Unhappy with the United States’ emollient approach to Iran, Saudi Arabia has been reconfirm old alliances as it forges new ones. In this, it has had some extraordinary tactical success with Israel, who is just as worried about residual Iranian nuclear potential, and some unexpected failure with Pakistan who recently shied away from participating in the US-backed, Saudi invasion of Yemen. Furthermore, Pakistan has, over the years, moved from supporting a transitional government in Damascus to firmly opposing the overthrow of Syrian leader Bashar al-Assad. Riyadh sees this as ingratitude on Islamabad’s part considering how the Arab monarchy generously bankrolled the Islamic republic’s covert nuclear programme in the 1980s and provided generous economic assistance whenever needed.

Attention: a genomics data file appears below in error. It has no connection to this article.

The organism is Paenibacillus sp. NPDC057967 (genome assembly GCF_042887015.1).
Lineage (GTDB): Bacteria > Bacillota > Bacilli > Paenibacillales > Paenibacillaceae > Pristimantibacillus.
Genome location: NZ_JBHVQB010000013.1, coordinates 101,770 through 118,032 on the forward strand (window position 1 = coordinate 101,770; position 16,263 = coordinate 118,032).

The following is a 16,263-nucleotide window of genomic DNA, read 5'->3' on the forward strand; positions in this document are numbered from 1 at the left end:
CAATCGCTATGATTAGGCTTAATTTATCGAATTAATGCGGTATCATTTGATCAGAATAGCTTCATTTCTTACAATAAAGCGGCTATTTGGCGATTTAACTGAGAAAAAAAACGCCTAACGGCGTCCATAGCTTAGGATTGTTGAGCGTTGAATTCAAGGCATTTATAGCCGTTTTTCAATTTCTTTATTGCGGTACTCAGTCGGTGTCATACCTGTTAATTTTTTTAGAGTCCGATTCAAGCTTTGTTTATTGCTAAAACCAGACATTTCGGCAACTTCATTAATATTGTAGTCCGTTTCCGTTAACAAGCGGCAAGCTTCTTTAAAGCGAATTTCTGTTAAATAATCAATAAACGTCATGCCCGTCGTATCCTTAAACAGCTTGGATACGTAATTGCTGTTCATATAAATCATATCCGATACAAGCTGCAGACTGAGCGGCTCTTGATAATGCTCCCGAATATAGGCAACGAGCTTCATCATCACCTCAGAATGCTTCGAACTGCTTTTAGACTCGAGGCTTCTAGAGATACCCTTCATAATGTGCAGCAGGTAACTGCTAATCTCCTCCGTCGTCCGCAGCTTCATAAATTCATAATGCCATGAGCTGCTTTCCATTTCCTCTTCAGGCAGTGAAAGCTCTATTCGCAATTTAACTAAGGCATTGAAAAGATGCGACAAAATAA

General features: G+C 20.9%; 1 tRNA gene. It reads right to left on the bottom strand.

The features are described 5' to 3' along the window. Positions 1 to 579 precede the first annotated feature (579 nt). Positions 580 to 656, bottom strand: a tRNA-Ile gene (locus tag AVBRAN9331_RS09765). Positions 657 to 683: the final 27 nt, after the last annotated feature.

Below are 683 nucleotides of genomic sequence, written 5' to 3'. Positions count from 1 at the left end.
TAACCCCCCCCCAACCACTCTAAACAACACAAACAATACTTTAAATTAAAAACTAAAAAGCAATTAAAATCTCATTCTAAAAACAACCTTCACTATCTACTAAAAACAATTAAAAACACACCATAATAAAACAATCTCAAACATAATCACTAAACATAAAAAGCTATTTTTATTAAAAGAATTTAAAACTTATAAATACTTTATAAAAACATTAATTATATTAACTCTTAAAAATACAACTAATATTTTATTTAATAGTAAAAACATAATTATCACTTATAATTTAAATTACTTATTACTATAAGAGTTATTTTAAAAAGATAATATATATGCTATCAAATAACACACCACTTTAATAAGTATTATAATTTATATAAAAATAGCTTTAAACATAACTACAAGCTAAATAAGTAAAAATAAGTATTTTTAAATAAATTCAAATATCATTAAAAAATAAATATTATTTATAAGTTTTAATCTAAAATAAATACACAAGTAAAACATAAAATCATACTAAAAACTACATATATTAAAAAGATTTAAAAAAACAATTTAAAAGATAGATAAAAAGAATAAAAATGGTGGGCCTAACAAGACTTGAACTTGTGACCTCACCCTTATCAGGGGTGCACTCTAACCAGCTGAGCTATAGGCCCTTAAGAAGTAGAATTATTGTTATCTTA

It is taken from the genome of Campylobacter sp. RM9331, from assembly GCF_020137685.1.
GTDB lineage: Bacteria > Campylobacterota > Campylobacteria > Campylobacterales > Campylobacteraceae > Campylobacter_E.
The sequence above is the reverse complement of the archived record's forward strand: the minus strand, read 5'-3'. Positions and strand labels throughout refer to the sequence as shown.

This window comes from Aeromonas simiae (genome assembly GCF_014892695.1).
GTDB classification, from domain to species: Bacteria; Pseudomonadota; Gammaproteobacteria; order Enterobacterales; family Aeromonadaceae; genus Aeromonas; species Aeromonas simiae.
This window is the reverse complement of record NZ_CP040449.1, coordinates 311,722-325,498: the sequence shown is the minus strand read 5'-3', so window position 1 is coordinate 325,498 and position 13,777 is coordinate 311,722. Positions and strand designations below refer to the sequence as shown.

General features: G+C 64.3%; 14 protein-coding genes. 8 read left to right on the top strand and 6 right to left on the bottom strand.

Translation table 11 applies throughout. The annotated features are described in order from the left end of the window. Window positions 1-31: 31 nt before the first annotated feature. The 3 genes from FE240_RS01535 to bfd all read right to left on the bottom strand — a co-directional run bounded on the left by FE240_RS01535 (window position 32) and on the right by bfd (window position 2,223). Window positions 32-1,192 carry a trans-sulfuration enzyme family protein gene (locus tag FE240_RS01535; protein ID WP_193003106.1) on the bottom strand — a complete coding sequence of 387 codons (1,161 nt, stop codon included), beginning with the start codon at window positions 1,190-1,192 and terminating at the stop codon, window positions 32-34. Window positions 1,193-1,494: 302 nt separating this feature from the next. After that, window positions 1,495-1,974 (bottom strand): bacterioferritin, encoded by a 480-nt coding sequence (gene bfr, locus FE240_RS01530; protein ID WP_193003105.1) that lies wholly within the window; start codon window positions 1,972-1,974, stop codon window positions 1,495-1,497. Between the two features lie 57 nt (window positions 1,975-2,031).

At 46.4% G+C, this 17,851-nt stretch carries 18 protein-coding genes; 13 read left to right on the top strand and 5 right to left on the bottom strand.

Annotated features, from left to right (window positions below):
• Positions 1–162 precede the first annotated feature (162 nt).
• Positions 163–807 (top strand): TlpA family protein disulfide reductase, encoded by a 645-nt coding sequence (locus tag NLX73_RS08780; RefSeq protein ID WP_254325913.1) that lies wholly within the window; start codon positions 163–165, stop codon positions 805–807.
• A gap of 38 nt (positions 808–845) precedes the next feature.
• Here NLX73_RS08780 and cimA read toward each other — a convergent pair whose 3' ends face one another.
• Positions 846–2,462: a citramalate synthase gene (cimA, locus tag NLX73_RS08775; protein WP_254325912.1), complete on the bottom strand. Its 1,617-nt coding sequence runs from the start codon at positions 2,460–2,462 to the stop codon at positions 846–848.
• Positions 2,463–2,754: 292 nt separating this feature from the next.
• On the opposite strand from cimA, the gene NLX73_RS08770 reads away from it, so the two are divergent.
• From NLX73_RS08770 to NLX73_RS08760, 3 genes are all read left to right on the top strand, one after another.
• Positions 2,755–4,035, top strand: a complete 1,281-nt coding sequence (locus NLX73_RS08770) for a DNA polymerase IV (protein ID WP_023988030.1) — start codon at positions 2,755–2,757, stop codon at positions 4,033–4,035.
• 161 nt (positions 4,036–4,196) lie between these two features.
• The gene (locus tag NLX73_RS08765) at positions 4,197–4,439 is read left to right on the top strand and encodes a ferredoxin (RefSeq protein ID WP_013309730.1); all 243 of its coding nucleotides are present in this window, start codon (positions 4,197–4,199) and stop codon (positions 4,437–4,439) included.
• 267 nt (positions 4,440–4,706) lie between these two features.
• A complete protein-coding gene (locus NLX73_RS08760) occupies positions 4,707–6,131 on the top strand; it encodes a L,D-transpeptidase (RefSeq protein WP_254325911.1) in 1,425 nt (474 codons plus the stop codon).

Although the Pakistani military has several times in the past served as the Arab monarchy’s sword, a relationship that goes back to the early 1960s, Islamabad is wary of getting caught in the sectarian crossfire between Riyadh and Tehran lest it brew trouble at home. Saudi Arabia has the same leverage on Pakistan that it does on the Islamic republic’s larger Hindu neighbour – over two million diaspora that send over $18 billion in remittances. Realistically, however, this threat is overplayed: expelling hundreds of thousands of workers can only be a gradual move and will in the short term have a downward impact on the economy of all concerned. Moreover, trade between Pakistan and Saudi Arabia is heavily skewed by the former’s import of oil from the latter; Iran would be only too glad to make up any disruptions as it battles for a greater market share. Pakistan’s reliance on the House of Saud has reduced since China has taken a more active interest in bankrolling its South Asian client for strategic as well as economic reasons.